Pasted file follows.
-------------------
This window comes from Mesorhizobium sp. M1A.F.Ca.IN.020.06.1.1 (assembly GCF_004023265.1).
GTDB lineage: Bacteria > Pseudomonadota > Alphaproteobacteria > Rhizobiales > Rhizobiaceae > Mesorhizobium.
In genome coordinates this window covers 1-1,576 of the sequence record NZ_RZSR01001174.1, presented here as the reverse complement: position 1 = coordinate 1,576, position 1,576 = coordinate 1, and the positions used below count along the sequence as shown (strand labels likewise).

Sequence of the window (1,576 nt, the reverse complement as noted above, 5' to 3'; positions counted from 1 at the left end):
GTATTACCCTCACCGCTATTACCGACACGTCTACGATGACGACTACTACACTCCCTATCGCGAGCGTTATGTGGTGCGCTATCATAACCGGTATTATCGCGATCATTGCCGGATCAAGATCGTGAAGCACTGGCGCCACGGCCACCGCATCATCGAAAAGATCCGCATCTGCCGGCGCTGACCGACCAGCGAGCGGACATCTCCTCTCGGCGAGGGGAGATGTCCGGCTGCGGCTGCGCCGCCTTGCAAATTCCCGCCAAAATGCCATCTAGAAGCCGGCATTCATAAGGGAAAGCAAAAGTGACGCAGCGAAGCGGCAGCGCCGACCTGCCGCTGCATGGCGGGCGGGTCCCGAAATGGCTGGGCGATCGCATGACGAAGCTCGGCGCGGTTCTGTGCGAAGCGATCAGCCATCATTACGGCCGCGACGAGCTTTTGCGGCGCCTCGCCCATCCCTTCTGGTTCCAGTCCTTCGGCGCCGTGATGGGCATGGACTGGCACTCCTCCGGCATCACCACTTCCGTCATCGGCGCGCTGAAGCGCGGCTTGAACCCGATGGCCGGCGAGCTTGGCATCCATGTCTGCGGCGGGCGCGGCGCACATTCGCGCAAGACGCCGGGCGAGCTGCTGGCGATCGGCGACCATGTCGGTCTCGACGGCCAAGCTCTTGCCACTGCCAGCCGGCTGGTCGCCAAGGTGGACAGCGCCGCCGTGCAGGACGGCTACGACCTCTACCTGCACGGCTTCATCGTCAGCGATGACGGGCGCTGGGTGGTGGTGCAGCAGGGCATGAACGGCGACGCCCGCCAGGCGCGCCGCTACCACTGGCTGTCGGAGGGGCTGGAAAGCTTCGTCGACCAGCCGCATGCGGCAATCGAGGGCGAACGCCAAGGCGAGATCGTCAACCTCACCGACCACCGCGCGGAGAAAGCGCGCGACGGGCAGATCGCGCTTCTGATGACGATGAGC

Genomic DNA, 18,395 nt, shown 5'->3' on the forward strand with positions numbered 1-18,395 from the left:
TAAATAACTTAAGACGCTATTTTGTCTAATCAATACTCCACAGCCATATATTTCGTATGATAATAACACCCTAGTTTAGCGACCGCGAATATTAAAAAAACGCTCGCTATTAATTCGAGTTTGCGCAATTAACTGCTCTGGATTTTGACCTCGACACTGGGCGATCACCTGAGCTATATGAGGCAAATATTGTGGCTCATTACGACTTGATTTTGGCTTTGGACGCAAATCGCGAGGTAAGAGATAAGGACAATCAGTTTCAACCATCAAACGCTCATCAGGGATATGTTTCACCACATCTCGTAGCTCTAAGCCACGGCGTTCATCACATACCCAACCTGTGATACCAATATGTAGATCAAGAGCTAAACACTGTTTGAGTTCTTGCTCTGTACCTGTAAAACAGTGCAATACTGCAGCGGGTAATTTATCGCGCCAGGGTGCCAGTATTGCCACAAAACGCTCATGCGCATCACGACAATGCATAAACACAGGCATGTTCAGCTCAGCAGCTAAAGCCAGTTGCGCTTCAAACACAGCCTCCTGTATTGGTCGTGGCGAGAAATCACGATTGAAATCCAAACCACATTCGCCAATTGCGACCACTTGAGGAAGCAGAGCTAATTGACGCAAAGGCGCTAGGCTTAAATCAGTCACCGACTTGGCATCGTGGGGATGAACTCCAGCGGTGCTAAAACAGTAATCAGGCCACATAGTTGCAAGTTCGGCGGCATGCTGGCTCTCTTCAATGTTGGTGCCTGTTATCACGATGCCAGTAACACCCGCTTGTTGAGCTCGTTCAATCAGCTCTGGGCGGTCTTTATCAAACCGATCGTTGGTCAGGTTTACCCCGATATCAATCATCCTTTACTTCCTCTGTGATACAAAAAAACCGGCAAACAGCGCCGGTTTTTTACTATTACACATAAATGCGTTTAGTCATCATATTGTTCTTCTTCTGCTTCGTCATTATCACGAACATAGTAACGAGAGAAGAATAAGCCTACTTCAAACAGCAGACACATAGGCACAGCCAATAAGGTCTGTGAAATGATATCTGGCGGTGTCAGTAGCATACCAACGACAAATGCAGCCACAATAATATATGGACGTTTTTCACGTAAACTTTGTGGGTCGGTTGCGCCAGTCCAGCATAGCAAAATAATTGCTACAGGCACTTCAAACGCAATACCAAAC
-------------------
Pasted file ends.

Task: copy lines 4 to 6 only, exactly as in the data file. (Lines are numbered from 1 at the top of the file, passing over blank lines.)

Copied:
Sequence of the window (1,576 nt, the reverse complement as noted above, 5' to 3'; positions counted from 1 at the left end):
GTATTACCCTCACCGCTATTACCGACACGTCTACGATGACGACTACTACACTCCCTATCGCGAGCGTTATGTGGTGCGCTATCATAACCGGTATTATCGCGATCATTGCCGGATCAAGATCGTGAAGCACTGGCGCCACGGCCACCGCATCATCGAAAAGATCCGCATCTGCCGGCGCTGACCGACCAGCGAGCGGACATCTCCTCTCGGCGAGGGGAGATGTCCGGCTGCGGCTGCGCCGCCTTGCAAATTCCCGCCAAAATGCCATCTAGAAGCCGGCATTCATAAGGGAAAGCAAAAGTGACGCAGCGAAGCGGCAGCGCCGACCTGCCGCTGCATGGCGGGCGGGTCCCGAAATGGCTGGGCGATCGCATGACGAAGCTCGGCGCGGTTCTGTGCGAAGCGATCAGCCATCATTACGGCCGCGACGAGCTTTTGCGGCGCCTCGCCCATCCCTTCTGGTTCCAGTCCTTCGGCGCCGTGATGGGCATGGACTGGCACTCCTCCGGCATCACCACTTCCGTCATCGGCGCGCTGAAGCGCGGCTTGAACCCGATGGCCGGCGAGCTTGGCATCCATGTCTGCGGCGGGCGCGGCGCACATTCGCGCAAGACGCCGGGCGAGCTGCTGGCGATCGGCGACCATGTCGGTCTCGACGGCCAAGCTCTTGCCACTGCCAGCCGGCTGGTCGCCAAGGTGGACAGCGCCGCCGTGCAGGACGGCTACGACCTCTACCTGCACGGCTTCATCGTCAGCGATGACGGGCGCTGGGTGGTGGTGCAGCAGGGCATGAACGGCGACGCCCGCCAGGCGCGCCGCTACCACTGGCTGTCGGAGGGGCTGGAAAGCTTCGTCGACCAGCCGCATGCGGCAATCGAGGGCGAACGCCAAGGCGAGATCGTCAACCTCACCGACCACCGCGCGGAGAAAGCGCGCGACGGGCAGATCGCGCTTCTGATGACGATGAGC

Genomic DNA, 18,395 nt, shown 5'->3' on the forward strand with positions numbered 1-18,395 from the left: